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Study predicts positive future for U.S. shale gas industry; Projections tout 1.5 million jobs, billions in earnings

The shale gas boom will account for nearly 1.5 million new jobs by 2015, employing hundreds of thousands of workers across 48 states even though some companies are cutting back on production, according to a study released this week.

Soaring investment in unconventional gas production accounted for 1 million jobs in 2010 and will continue to have an effect on the national economy, contributing $197 billion to annual U.S. gross domestic product by 2015, according to the report by research and analysis firm IHS Global Insight. That total will increase to $332 billion by 2035, the report indicates.

Job growth related to unconventional gas production, in both producing and nonproducing states, will increase to 2.4 million by 2035, according to the research.

The independent study was commissioned by the industry-backed America's Natural Gas Alliance and is part of a series on unconventional gas -- developed from shale, coal-bed methane and tight sands -- by IHS Global Insight, which is based in Englewood, Colo.

Roger Ihne, principal energy portfolio leader for research firm Deloitte, which was not affiliated with the study, said that while the United States now has an oversupply of natural gas, which has forced major producers to cut back on their operations, gas has a strong outlook for continued investment and job growth.

"I think clearly there's been a fundamental shift as a result of natural gas and specifically shale gas in the United States, and it has really helped to fuel a boom," said Ihne, who said the IHS study seemed on track with other analyses.

The horizontal drilling and hydrofracking used in extracting gas from shale is currently banned in New York state. However, Gov. Andrew Cuomo is reportedly considering a plan to allow it in five counties along the Pennsylvania border. But the state's environmental agencies must first compose regulations.

The debate over allowing the controversial technique in New York has split communities and neighbors. Environmentalists argue that the potential threats to the air, water and human health are not worth the risks. Advocates say that with proper techniques, the process is safe, and the economic benefits are worth the risks.

Nearly $3.2 trillion in cumulative investments in unconventional gas development are expected to fuel the economic growth related to the industry from 2010 to 2035, according to the study.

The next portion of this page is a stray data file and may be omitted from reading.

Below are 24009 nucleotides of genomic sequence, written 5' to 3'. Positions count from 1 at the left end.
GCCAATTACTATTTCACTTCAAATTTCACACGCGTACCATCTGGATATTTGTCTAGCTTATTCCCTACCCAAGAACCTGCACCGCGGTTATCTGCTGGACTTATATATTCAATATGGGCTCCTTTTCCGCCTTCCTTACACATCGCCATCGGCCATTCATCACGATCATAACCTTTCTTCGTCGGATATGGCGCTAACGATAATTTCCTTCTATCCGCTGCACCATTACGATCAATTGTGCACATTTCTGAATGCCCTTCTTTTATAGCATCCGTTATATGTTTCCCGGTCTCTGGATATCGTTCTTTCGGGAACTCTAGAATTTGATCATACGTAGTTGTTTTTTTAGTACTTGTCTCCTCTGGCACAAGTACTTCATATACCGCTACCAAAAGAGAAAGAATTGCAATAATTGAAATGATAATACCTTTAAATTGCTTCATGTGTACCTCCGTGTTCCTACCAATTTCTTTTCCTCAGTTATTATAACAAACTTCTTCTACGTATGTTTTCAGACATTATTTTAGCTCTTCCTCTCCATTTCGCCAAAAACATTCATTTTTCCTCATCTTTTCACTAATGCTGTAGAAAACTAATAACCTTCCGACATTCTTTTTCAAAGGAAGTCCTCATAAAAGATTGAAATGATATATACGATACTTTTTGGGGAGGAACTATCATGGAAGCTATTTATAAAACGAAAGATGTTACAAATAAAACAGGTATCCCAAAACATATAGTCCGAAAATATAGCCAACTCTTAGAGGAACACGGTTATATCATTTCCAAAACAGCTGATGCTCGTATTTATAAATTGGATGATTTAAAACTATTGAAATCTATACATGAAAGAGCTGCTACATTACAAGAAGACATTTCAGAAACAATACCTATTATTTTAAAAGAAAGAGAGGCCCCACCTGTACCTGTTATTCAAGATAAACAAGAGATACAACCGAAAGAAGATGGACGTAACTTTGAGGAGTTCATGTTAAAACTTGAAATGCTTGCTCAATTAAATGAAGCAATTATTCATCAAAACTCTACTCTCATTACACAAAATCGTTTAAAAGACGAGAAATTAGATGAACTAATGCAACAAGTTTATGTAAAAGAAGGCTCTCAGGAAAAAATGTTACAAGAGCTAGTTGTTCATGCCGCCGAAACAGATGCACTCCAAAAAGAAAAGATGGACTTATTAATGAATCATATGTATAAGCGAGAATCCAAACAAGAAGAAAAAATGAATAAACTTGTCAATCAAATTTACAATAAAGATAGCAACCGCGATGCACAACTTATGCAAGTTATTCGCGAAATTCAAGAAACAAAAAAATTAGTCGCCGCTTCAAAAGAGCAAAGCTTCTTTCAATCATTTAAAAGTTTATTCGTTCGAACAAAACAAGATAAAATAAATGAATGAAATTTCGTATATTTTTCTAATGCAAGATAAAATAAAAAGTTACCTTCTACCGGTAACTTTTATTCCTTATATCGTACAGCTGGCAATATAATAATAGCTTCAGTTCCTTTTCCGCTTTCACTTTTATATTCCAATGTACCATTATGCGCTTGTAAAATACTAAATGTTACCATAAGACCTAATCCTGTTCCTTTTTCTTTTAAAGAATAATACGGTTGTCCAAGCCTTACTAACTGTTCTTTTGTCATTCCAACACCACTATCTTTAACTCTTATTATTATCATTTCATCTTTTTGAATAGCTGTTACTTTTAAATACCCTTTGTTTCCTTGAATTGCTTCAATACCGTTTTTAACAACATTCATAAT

"At a time when the U.S. economy is slowly recovering from the Great Recession and struggling to create enough jobs to sharply reduce the unemployment rate, the growth in shale and other unconventional natural gas production is a major contributor to employment prospects and the U.S. economy," IHS vice president John Larson, the lead author of the study, said in a statement.

Larson said the study took into account cutbacks on natural gas production spending because of its surplus. Major producers of domestic natural gas have had to shift away from the capital-intensive process of producing gas from unconventional sources like shale because of low natural gas prices.

Gas closed down 2.8 cents at $2.467 per million British thermal units in trading Friday on the New York Mercantile Exchange.

According to the U.S. Energy Information Administration, there was 57 percent more gas in underground storage in March than the same month a year ago.

"We've already embedded that sort of oversupply and that activity that's going to go on as companies think about investment opportunity potentially slowing," Larson said.

Major investments in industrial projects, like several multibillion-dollar petrochemical plants already in the works in Texas, likely will contribute to growth in American gas demand that will draw continued spending on natural gas production, Ihne said.

Texas will see by far the most job growth because of the boom, with 288,222 new jobs already attributable to unconventional gas production as of 2010, the study said. That number will grow to 385,318 in 2015 and 682,740 by 2035, according to the study.

Annual government revenue from unconventional gas production is expected to exceed $49 billion by 2015, and reach $85 billion by 2035, the study said. By 2035, total government revenue from unconventional gas development will reach nearly $1.5 trillion, according to the report.

The economic benefits of the shale boom are broad, according to the study, with 18 percent of the projected 1.46 million new jobs to come from nonproducing states by 2015. Louisiana ranked second in job growth in producing states, followed by Colorado, Pennsylvania, Arkansas and Wyoming.